Do your research
Think about the people who are participating in the group discussion. Do they know each other? Do they have similar roles? Is there a mix of seniority? How different are their personalities? Are they all from the same cultural group? http://kimtasso.com/cross-cultural-communication/
If there is time, it will help to speak in advance to as many people attending the meeting as possible. If people work virtually, it is good practice to call them all up in advance to get to know them a bit beforehand http://kimtasso.com/managing-teams-and-virtual-teams/.
By gaining rapport, trust and insight into the attendees in advance you will be better prepared to raise relevant issues and deal with the discussions that ensue. For more on developing trust with people see http://kimtasso.com/trust-better-business-relationships/
Check the environment
Think about the seating plan and whether you will allow people to choose where to sit.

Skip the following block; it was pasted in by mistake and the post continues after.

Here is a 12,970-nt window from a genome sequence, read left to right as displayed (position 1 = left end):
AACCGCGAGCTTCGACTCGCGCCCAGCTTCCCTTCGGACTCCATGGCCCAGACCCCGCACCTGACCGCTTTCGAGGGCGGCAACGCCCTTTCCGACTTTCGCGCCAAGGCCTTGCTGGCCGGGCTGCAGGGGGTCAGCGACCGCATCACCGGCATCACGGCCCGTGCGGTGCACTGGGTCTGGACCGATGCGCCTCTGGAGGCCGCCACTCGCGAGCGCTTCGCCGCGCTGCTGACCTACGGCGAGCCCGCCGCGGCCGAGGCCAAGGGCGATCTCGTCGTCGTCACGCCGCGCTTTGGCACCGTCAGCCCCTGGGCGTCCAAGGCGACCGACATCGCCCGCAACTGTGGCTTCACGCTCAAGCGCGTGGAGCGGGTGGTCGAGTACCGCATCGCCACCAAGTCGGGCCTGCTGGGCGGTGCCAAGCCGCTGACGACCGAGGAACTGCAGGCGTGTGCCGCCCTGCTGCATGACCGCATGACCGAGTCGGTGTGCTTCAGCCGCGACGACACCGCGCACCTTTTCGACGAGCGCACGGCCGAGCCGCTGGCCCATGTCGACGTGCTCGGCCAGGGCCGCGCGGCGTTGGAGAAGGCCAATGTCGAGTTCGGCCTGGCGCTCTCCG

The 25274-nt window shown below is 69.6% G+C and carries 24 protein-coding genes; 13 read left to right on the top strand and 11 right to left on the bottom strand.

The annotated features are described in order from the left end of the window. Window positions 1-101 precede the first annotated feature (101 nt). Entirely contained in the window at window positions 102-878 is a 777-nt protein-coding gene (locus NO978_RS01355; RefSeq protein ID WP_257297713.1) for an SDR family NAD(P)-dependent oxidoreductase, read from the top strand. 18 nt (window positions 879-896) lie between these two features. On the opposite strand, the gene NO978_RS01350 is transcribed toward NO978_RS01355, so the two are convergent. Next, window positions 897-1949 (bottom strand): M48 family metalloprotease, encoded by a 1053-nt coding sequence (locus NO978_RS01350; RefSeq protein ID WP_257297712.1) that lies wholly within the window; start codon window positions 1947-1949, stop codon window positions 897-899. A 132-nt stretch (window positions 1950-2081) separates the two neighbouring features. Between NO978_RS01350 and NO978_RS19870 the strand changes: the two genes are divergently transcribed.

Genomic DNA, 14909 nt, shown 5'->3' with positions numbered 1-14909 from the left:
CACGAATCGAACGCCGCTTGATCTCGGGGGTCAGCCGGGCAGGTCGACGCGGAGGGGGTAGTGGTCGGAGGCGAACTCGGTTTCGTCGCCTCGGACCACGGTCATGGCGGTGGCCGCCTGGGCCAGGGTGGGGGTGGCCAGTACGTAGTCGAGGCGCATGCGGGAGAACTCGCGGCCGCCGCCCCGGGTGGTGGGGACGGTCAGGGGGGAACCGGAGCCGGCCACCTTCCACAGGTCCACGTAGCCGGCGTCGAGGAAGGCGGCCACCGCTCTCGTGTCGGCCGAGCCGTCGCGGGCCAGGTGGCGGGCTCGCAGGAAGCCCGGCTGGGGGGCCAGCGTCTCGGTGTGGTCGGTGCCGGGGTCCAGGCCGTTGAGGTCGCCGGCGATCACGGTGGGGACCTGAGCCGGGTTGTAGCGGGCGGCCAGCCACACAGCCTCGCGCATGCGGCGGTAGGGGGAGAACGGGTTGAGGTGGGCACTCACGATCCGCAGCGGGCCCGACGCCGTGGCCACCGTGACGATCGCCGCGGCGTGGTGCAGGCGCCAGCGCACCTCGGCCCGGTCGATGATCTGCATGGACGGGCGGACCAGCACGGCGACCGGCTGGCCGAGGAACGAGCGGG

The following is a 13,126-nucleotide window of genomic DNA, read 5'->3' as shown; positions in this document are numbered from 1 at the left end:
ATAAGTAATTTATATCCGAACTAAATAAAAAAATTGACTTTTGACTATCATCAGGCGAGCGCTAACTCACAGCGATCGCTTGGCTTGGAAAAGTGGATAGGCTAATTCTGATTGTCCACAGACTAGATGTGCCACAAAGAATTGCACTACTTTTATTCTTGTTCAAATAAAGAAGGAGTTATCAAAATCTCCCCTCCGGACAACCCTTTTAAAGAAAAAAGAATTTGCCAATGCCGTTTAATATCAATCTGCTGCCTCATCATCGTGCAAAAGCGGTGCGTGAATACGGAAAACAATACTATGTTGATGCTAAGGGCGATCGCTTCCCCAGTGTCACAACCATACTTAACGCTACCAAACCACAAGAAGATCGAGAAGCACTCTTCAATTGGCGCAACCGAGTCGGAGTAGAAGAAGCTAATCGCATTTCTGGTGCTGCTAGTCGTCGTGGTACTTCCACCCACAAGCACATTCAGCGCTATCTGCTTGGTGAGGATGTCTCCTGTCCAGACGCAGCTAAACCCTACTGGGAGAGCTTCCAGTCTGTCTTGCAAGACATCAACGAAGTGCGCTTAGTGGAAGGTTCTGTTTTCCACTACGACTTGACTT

Consider whether it is necessary to have a table and if it creates a barrier between people. Many creative group discussions – such as with design thinking – use more space and movement, unusual props and offer more relaxed seating (the beanbags!). While these things can signal a different sort of interaction it may make some people feel uncomfortable at first.
There’s some great work by Nancy Kline in her book “Time to Think” on creating an appreciative environment that encourages creativity and participation.
Start the session with the rules of engagement
It’s a good idea to start the session with a brief reminder of the aims or purpose of the group discussion. And the time that is available.
Set out the rules of engagement at the outset. Tackle common issues such as the use of mobile phones and laptops. Ideally, if you want people to be fully present and engaged it is best to avoid the use of digital devices.